449 F2d 429 United States v. Mondesi-Cruz

449 F.2d 429

UNITED STATES of America, Appellee,
Amilcar MONDESI-CRUZ, Appellant.

No. 71-1769.

United States Court of Appeals,
Ninth Circuit.

Aug. 31, 1971.

Edward A. Infante, of Pedersen & Flowers, San Diego, Cal., for appellant.

Harry D. Steward, U. S. Atty., Robert H. Filsinger, Chief, Crim. Div., Brian E. Michaels, Asst. U. S. Atty., San Diego, Cal., for appellee.

Before HAMLEY, HUFSTEDLER, and KILKENNY, Circuit Judges.


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Mondesi-Cruz appeals from his conviction upon two counts of an indictment charging him with violations of 21 U.S.C. Sec. 176a. Cruz was arrested at the border when four kilos of marihuana were discovered in the interior of the spare tire of the car that he was driving.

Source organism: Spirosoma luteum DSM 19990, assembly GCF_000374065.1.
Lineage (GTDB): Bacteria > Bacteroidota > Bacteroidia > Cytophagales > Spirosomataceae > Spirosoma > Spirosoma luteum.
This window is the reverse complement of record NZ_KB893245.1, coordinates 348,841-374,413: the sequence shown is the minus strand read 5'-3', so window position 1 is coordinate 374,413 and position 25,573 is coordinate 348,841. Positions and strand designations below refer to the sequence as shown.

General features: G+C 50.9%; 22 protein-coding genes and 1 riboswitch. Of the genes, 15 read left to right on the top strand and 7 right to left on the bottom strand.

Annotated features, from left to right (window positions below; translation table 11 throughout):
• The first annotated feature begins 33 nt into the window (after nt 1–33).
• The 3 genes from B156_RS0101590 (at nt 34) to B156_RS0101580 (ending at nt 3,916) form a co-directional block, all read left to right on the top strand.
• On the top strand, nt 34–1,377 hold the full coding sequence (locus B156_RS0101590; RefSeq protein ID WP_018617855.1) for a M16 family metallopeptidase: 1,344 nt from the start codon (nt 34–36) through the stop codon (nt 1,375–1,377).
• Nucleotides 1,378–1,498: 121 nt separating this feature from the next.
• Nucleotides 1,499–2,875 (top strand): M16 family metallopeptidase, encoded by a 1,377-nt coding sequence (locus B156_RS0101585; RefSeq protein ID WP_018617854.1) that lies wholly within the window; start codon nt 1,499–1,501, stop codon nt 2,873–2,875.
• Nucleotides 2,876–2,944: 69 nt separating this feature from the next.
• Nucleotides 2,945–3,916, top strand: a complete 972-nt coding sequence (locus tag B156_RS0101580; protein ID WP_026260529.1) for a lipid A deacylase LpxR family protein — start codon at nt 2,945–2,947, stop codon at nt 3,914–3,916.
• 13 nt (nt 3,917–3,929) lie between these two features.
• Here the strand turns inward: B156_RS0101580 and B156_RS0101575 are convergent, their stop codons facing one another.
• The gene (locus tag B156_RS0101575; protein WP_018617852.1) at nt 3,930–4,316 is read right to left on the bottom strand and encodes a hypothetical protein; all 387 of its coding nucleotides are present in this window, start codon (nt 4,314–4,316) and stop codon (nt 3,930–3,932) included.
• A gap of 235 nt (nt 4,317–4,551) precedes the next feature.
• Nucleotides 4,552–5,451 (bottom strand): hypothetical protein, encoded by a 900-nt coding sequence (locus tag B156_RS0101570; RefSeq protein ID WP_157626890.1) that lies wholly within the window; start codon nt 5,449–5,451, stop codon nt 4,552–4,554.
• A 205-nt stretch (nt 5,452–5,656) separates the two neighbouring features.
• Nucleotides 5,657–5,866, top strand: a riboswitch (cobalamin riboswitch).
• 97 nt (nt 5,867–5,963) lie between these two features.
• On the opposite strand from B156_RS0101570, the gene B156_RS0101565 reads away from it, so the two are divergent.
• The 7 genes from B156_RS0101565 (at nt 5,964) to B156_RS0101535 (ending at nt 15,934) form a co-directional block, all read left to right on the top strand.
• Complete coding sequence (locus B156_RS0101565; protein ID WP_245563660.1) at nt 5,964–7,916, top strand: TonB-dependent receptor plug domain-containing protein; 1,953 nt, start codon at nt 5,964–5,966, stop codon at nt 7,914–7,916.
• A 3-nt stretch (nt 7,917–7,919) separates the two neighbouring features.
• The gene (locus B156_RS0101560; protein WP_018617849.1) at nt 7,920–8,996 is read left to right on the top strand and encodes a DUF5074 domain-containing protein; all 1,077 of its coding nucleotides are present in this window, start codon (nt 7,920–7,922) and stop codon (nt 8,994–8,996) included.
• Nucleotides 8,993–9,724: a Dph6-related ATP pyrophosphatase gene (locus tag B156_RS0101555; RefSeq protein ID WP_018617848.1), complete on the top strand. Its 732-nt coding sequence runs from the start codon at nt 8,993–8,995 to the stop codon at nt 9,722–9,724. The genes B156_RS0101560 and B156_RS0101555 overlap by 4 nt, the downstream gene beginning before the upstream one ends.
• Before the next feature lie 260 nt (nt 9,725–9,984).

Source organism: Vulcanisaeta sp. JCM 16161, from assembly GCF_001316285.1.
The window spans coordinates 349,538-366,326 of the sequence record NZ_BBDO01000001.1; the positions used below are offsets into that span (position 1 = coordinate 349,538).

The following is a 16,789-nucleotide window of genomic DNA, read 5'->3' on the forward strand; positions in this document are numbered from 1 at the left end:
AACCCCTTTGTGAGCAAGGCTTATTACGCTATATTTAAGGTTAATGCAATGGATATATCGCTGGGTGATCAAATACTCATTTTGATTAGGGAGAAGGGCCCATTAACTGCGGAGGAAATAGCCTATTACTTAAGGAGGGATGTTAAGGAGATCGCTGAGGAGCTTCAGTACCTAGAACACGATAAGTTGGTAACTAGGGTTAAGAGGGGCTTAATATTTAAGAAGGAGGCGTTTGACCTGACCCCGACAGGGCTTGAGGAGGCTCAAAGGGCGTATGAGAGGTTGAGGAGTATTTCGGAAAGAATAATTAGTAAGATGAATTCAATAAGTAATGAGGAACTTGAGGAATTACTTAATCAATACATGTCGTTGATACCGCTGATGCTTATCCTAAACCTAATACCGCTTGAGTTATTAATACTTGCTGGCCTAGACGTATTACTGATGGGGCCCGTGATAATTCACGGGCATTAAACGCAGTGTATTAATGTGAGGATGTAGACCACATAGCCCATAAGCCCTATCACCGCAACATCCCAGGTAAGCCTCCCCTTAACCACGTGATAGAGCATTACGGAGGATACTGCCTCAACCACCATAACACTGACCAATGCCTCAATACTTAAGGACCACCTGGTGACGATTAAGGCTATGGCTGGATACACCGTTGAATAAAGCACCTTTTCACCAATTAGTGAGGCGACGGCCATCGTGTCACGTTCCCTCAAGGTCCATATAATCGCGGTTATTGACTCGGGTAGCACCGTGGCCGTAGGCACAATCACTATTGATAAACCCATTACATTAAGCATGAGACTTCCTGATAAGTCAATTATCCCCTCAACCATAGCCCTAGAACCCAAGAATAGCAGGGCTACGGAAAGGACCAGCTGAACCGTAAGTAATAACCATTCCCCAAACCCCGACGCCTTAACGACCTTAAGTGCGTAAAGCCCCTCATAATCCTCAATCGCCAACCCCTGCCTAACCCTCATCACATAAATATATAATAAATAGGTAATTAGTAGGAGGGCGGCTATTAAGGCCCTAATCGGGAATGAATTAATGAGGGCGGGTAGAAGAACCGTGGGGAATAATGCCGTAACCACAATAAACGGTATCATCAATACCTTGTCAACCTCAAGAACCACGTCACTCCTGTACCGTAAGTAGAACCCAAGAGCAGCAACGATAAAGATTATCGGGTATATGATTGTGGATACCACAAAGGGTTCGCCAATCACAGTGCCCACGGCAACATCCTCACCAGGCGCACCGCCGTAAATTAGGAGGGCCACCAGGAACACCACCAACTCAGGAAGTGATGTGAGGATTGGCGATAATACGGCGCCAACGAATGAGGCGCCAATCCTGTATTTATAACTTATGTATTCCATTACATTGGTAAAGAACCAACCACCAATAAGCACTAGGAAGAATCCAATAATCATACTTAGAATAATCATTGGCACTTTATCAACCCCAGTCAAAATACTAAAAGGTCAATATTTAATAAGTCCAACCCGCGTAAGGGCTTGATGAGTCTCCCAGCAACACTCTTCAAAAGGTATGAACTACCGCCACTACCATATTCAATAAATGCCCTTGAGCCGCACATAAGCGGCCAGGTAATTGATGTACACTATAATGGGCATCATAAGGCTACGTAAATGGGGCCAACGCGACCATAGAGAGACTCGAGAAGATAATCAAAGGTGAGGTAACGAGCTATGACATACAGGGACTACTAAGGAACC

The sole basis of his appeal is his contention that proof of the commercial value of the marihuana is an essential element of the offense, citing Current v. United States (9th Cir. 1961) 287 F.2d 268. As we have pointed out in United States v. Powell and Wheeler (9th Cir. 1971) 449 F.2d 335, the Current case holds that proof of commercial value is relevant to the issue of intent to defraud and thus admissible; it does not stand for the proposition that commercial value is an element of the offense.


The judgment is affirmed.